frequent itemset mining methods l.
Download
Skip this Video
Loading SlideShow in 5 Seconds..
Frequent Itemset Mining Methods PowerPoint Presentation
Download Presentation
Frequent Itemset Mining Methods

Loading in 2 Seconds...

play fullscreen
1 / 16

Frequent Itemset Mining Methods - PowerPoint PPT Presentation


  • 308 Views
  • Uploaded on

Frequent Itemset Mining Methods. The Apriori algorithm. Finding frequent itemsets using candidate generation Seminal algorithm proposed by R. Agrawal and R. Srikant in 1994 Uses an iterative approach known as a level-wise search, where k-itemsets are used to explore (k+1)-itemsets.

loader
I am the owner, or an agent authorized to act on behalf of the owner, of the copyrighted work described.
capcha
Download Presentation

PowerPoint Slideshow about 'Frequent Itemset Mining Methods' - vea


An Image/Link below is provided (as is) to download presentation

Download Policy: Content on the Website is provided to you AS IS for your information and personal use and may not be sold / licensed / shared on other websites without getting consent from its author.While downloading, if for some reason you are not able to download a presentation, the publisher may have deleted the file from their server.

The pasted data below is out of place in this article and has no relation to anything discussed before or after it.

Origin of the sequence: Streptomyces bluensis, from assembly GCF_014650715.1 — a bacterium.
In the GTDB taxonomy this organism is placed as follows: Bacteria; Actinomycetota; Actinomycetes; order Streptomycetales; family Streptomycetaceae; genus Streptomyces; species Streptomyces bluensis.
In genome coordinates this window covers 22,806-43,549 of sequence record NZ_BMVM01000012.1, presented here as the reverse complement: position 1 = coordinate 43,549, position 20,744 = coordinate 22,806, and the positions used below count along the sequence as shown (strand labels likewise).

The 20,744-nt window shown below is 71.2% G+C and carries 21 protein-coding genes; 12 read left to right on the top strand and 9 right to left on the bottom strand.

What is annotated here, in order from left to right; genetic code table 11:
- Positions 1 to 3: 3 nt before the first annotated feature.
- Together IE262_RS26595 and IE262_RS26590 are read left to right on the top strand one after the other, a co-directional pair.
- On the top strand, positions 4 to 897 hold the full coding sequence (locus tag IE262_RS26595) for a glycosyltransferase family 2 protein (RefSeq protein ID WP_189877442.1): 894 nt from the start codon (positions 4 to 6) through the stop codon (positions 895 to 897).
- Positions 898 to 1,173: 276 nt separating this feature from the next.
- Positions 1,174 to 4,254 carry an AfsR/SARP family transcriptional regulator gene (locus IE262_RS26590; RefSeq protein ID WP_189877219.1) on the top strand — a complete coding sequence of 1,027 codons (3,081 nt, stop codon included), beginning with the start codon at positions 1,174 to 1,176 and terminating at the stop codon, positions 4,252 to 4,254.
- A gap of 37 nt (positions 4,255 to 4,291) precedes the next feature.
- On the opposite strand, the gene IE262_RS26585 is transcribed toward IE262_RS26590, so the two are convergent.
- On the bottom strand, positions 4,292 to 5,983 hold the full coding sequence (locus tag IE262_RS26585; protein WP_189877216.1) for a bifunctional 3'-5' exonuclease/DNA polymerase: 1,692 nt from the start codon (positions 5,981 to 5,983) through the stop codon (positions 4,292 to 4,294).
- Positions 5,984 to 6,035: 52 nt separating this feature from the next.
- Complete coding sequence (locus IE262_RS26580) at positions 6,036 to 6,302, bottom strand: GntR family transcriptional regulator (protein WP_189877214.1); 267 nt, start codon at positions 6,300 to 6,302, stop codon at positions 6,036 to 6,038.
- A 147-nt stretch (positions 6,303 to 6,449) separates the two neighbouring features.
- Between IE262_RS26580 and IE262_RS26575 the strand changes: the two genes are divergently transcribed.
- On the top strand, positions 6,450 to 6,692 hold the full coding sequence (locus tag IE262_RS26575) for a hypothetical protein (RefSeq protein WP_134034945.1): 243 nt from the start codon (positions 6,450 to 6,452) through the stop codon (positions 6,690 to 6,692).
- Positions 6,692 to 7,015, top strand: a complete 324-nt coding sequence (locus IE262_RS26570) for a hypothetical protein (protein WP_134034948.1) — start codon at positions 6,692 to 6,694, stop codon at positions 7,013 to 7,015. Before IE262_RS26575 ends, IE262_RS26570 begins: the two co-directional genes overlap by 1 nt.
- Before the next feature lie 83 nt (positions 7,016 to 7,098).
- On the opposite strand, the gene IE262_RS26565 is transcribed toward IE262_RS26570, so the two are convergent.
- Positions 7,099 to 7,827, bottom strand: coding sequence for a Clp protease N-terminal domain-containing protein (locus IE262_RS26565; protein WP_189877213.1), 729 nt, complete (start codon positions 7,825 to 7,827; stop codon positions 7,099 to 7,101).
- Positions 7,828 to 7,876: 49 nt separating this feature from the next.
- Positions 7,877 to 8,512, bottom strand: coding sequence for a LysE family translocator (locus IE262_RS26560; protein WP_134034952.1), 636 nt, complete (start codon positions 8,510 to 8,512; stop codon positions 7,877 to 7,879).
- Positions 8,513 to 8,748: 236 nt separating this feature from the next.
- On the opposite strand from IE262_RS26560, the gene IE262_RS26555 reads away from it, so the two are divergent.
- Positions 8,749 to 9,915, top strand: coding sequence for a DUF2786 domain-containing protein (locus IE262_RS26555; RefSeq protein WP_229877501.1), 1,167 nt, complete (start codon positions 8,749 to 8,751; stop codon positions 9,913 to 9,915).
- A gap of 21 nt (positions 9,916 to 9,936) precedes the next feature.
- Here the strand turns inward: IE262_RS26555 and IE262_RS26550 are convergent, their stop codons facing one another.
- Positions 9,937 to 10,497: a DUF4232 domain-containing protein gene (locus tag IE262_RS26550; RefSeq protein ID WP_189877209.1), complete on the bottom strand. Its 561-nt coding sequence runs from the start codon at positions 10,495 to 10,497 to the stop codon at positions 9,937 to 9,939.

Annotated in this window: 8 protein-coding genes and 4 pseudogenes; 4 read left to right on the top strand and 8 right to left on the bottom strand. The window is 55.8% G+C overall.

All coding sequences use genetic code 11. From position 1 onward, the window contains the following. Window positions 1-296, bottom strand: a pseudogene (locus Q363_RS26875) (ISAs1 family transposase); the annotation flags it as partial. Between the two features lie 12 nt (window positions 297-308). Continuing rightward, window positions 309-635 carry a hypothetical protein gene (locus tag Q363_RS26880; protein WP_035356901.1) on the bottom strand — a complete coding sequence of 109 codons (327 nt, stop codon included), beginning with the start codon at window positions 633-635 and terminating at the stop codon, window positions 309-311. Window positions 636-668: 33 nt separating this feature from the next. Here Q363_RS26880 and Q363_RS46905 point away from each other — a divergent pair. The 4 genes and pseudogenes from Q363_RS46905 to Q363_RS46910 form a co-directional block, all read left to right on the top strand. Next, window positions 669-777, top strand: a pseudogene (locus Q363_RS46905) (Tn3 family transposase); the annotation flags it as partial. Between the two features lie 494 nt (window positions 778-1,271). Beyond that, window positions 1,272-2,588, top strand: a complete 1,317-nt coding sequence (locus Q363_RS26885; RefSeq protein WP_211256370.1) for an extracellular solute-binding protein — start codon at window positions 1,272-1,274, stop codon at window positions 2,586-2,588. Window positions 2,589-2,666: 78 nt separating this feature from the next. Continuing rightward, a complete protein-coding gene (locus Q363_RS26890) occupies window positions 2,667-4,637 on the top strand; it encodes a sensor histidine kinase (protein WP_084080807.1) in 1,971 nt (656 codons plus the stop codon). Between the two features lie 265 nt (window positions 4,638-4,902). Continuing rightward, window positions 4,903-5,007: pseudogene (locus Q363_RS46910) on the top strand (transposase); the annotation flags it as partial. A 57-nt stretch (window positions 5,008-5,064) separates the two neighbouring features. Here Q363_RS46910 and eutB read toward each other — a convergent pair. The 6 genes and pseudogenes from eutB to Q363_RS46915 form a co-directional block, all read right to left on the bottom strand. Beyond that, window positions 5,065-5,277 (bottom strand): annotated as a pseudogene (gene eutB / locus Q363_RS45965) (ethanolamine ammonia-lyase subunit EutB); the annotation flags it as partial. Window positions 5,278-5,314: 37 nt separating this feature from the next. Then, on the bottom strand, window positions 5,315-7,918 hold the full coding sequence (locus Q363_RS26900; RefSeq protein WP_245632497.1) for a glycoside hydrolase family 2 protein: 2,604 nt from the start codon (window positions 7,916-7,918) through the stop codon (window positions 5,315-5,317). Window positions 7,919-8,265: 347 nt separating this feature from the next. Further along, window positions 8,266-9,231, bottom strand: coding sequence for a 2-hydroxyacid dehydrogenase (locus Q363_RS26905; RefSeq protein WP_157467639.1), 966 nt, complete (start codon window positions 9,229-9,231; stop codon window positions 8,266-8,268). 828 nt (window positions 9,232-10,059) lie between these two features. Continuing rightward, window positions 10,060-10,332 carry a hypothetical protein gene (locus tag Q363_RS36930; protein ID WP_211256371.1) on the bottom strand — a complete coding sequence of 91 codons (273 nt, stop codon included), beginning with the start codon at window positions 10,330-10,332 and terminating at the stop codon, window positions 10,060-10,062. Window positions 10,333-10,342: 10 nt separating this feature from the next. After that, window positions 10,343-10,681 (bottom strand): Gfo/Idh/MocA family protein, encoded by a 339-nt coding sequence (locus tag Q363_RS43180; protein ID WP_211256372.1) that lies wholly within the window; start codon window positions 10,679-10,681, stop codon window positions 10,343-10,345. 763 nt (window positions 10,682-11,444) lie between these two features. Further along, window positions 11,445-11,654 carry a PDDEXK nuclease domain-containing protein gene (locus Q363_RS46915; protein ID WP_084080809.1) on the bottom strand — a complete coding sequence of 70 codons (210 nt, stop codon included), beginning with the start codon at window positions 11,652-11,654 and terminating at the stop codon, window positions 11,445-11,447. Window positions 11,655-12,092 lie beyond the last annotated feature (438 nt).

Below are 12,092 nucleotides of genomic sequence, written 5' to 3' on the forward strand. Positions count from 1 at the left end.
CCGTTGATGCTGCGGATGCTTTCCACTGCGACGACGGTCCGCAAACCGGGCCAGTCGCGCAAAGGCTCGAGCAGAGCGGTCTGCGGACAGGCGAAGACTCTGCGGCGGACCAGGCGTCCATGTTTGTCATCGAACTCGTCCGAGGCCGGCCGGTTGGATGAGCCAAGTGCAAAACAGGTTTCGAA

- - - - - - - - - - - - - - - - - - - - - - - - - - E N D - - - - - - - - - - - - - - - - - - - - - - - - - -
Presentation Transcript
the apriori algorithm
The Apriori algorithm
  • Finding frequent itemsets using candidate generation
  • Seminal algorithm proposed by R. Agrawal and R. Srikant in 1994
  • Uses an iterative approach known as a level-wise search, where k-itemsets are used to explore (k+1)-itemsets.
  • Apriori property to reduce the search space: All nonempty subsets of a frequent itemset must also be frequent.
  • P(I)<min_sup => I is not frequent
  • P(I+A)<min_sup => I+A is not frequent either
  • Antimonotone property – if a set cannot pass a test, all of its supersets will fail the same test as well
slide3
Using the apriori property in the algorithm:
    • Let us look at how Lk-1 is used to find Lk, for k>=2
  • Two steps:
    • Join
      • finding Lk, a set of candidate k-itemsets is generated by joining Lk-1 with itself
      • The items within a transaction or itemset are sorted in lexicographic order